Although I have used the Ghadiri ligase as an example, as I mentioned above the same calculations can be performed for the SunY self replicator, or the Ekland RNA polymerase. I leave this as an exercise for the reader, but the general conclusion (you can make scads of the things in a short time) is the same for these oligonucleotides.

Search spaces, or how many needles in the haystack?

I've shown that generating a given small enzyme is not as mind-bogglingly difficult as creationists (and Fred Hoyle) suggest. Another misunderstanding is that most people feel that the number of enzymes/ribozymes, let alone the ribozymal RNA polymerases or any form of self-replicator, represent a very unlikely configuration and that the chance of a single enzyme/ribozyme forming, let alone a number of them, from random addition of amino acids/nucleotides is very small.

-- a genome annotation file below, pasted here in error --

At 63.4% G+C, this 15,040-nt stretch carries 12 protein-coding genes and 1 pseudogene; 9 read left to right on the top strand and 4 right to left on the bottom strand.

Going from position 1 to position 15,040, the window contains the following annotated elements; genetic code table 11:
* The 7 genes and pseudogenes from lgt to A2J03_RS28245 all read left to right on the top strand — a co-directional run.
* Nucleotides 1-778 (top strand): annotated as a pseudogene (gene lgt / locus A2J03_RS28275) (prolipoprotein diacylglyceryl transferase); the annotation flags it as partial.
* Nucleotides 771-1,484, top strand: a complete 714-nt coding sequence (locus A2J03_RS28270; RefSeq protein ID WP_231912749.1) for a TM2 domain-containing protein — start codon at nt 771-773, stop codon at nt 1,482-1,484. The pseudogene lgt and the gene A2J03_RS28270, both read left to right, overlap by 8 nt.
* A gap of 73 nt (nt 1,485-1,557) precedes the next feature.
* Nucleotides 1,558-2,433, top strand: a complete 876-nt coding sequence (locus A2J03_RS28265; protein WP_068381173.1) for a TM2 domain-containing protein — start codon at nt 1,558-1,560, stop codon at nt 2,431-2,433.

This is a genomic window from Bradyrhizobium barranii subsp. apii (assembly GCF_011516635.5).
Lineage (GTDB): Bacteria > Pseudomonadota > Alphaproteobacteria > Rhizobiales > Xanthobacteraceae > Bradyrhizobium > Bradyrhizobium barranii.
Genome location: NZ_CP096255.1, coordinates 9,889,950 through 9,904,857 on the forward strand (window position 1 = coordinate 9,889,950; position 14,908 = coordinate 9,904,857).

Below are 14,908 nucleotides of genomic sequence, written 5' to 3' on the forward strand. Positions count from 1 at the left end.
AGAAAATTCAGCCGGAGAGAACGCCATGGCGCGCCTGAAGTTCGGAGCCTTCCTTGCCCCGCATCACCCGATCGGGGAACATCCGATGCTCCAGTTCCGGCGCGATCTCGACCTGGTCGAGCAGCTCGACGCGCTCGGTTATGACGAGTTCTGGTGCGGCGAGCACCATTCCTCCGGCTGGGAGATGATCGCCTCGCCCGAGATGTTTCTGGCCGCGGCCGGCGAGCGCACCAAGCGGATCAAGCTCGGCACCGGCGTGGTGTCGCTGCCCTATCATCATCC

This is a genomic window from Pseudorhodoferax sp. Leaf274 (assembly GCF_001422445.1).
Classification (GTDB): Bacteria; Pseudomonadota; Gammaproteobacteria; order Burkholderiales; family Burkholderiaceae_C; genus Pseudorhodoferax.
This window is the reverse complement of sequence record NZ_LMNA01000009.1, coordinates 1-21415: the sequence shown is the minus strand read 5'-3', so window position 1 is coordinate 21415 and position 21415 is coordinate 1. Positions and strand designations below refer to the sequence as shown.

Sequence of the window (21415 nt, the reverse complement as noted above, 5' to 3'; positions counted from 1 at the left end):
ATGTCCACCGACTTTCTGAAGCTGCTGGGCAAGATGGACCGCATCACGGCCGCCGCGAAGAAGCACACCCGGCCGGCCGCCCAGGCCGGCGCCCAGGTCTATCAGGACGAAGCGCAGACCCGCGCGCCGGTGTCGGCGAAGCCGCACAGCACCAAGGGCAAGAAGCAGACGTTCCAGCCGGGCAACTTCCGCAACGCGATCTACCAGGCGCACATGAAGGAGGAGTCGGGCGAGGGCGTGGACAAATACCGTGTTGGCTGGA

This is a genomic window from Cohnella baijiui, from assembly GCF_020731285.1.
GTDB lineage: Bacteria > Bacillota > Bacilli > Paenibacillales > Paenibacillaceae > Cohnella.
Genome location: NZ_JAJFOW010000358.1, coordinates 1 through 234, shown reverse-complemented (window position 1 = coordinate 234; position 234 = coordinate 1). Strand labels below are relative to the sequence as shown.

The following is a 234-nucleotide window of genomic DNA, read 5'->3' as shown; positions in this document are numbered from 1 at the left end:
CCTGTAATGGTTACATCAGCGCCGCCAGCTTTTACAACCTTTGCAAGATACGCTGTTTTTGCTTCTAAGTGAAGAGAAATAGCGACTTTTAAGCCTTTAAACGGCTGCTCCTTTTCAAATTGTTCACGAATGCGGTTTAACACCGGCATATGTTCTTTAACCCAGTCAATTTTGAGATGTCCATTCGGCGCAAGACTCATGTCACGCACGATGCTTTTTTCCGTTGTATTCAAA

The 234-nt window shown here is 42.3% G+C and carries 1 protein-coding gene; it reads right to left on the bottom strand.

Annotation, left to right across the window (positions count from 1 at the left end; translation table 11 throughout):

However, an analysis by Ekland suggests that in the sequence space of 220 nucleotide long RNA sequences, a staggering 2.5 x 10112 sequences are efficent ligases [12]. Not bad for a compound previously thought to be only structural. Going back to our primitive ocean of 1 x 1024 litres and assuming a nucleotide concentration of 1 x 10-7 M [23], then there are roughly 1 x 1049 potential nucleotide chains, so that a fair number of efficent RNA ligases (about 1 x 1034) could be produced in a year, let alone a million years. The potential number of RNA polymerases is high also; about 1 in every 1020 sequences is an RNA polymerase [12]. Similar considerations apply for ribosomal acyl transferases (about 1 in every 1015 sequences), and ribozymal nucleotide synthesis [1, 6, 13].